Roughly four centuries ago, the first Thanksgiving was celebrated and it became a time to rejoice for many early Americans. The grand dinner was in celebration of a very successful harvest, something which was not to be taken for granted during the 1600s. The exact year was 1621 and while the luxury of ovens and stovetops were not part of the cooking process, there are records of early recipes and cooking methods. Our idea of Thanksgiving is quite different from what was celebrated back in 1621 - experts aren't even certain that turkey was at the dinner table during the celebration!
The variations don't stop there, either. As opposed to celebrating for one day, the very first Thanksgiving was actually celebrated over the course of several days and it's very likely that it wasn't even celebrated in November, as we celebrate it today. Now that we refer to the holiday as 'Turkey Day,' its meaning has completely evolved into something to be thankful for in terms of family, friends, health, and good food. Back in 1621, it was essentially a celebration of survival, with Native Americans and early settlers rejoicing over the fact that they could fill their tables with food. So, what else differed between then and now? Let's find out.
September's Bountiful Harvest Brought About A Party
It may not have been a party, per se - but it was certainly a celebration. The best information that experts have on the first Thanksgiving came from a written account by Edward Winslow, which was penned in December of 1621, a month or more after the feast. Winslow had been one of roughly 100 people who sailed to the newly-formed colonies from England and he had been there for nearly a year before the first Thanksgiving. His written account has been verified by another account written by William Bradford, who was the governor during 1621, and referenced Thanksgiving while retelling the history of the colony's founding.
To the best of every expert's knowledge, Thanksgiving lasted around three days and didn't actually occur in November or on the date that it's celebrated in the US every year. Rather, it's surmised that the event took place anywhere between September and mid-November, making an end-of-November celebration nearly impossible. Furthermore, the celebration was in honor of a successful harvest, something that early settlers struggled with as they learned the harsh reality of agriculture and hunting in the colonies.
The celebration was said to have involved roughly 50 settlers, according to History.com, and it was not lost on the colonists how chaotic the journey to America was - the celebration was also a celebration of life, in general, as a testament to those who had survived the journey and life in a new country. There weren't only settlers in attendance; a very prominent member of the first celebration sat at the table with the new colonists, and his name was Ousemequin, known as Massasoit to the settlers, and he was the leader of the Pokanoket Wampanoag tribe. It's said that the tribe consisted of roughly 90 people during those days, all of whom were in attendance at the celebration.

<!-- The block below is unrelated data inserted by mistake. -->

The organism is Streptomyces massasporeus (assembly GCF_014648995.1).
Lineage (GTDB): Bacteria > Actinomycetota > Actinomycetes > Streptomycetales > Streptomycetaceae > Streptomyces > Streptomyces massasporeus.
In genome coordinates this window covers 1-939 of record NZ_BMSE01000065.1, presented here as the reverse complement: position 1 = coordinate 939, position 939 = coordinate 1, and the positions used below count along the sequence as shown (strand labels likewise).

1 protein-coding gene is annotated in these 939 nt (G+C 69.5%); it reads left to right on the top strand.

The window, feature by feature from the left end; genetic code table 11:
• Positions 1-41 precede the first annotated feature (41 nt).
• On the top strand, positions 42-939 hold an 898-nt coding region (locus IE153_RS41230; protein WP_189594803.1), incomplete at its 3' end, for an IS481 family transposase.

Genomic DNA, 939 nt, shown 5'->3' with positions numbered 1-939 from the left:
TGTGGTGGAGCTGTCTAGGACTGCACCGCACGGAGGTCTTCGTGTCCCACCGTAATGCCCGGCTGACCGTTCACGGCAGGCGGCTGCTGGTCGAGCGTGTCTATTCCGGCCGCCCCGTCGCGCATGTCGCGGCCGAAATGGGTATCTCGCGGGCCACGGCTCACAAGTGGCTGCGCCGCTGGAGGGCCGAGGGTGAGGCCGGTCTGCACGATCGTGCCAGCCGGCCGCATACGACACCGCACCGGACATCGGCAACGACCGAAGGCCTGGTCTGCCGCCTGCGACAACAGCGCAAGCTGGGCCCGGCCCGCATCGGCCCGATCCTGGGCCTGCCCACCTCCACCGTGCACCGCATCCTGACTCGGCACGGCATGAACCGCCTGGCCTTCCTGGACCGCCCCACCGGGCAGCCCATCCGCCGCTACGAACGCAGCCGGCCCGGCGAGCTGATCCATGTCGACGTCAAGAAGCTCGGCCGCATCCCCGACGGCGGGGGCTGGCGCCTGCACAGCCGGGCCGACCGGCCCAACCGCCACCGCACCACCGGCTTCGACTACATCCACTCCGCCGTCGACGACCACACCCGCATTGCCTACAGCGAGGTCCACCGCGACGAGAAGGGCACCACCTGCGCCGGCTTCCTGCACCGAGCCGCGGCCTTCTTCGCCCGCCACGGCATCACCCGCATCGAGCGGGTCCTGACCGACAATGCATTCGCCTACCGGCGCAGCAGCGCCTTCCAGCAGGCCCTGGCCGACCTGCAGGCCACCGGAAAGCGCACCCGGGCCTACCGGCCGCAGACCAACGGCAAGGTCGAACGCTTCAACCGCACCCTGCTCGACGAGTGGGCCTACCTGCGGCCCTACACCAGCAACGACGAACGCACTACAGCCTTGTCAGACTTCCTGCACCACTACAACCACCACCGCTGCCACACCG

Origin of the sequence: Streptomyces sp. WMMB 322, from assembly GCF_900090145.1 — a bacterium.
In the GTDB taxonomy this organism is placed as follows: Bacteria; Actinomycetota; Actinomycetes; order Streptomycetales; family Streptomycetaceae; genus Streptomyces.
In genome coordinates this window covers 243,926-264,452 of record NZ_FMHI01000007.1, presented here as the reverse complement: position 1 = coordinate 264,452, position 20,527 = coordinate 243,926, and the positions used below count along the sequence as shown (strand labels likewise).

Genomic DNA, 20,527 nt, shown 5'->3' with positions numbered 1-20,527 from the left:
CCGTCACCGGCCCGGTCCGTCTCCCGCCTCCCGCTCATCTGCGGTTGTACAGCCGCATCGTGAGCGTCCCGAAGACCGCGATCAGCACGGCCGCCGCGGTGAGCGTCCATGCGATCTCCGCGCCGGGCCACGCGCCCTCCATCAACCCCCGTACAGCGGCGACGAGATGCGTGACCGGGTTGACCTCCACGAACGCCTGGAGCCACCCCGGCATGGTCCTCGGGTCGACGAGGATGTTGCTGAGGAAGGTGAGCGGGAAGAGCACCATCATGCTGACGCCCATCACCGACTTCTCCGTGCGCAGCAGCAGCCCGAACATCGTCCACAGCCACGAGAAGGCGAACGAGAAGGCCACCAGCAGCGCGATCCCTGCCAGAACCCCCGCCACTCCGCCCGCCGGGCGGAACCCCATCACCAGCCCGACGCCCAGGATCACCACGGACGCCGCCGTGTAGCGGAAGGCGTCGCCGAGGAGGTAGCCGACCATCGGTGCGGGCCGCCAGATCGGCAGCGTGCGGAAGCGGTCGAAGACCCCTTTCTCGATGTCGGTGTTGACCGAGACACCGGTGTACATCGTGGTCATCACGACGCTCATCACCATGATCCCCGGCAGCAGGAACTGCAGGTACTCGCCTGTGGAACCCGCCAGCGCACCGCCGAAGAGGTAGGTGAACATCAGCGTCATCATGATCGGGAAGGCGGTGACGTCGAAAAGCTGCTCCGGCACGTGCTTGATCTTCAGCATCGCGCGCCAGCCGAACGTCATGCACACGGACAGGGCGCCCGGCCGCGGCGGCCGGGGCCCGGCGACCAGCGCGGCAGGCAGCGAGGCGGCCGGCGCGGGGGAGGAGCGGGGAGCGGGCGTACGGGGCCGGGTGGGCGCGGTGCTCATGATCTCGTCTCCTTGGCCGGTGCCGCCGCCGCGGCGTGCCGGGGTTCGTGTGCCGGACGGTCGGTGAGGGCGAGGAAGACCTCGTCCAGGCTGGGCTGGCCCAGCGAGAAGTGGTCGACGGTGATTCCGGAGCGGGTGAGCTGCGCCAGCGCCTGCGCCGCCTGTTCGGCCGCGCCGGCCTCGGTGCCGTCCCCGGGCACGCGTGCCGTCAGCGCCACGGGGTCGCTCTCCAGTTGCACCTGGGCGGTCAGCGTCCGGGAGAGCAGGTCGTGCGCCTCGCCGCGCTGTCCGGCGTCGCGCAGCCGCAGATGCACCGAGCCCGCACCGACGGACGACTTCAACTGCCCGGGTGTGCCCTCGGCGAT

Interestingly enough, it's still unclear as to how the celebration grew to include both the settlers and the Pokanoket Wampanoag, although one possibility is that the tribe was in the area making their rounds for crops as it was the end of the harvest season. While we refer to the holiday as Thanksgiving, there's no evidence to point to whether or not this celebration was even named during that time - rather, it was just considered to be a harvest celebration. The tradition of giving thanks was a custom that was prevalent in both cultures; the settlers would give thanks before every meal and it was common for the Pokanoket Wampanoag tribe to give thanks while hunting or gathering, showing gratitude for every berry picked or fish caught.
Sure, we celebrate with a giant turkey and more sides than we can finish in a week. However, things were quite different during 1621. Considering the celebration took place in New England, seafood was in abundance, which is what would have been served at the table. In addition to that, venison would have been more common than turkey. Experts say that it's very possible the poultry could have been on the menu but it wouldn't have been a centerpiece as it is today. Any fruits and vegetables that grew well in the colonies would be at the table as well, such as cabbage, leeks, lettuce, parsnips, pumpkins, and several other root vegetables.
Cranberries, which grow famously in Massachusetts, as well as walnuts and chestnuts, all became part of the feast, which is likely where we got our own ideas for 'traditional' Thanksgiving food today. Much to many people's disappointment, though, pumpkin pie and potatoes of any kind were not in attendance at the first Thanksgiving. The celebration eventually became a New England tradition, with colonists celebrating it every year as a way to give thanks for their harvest season.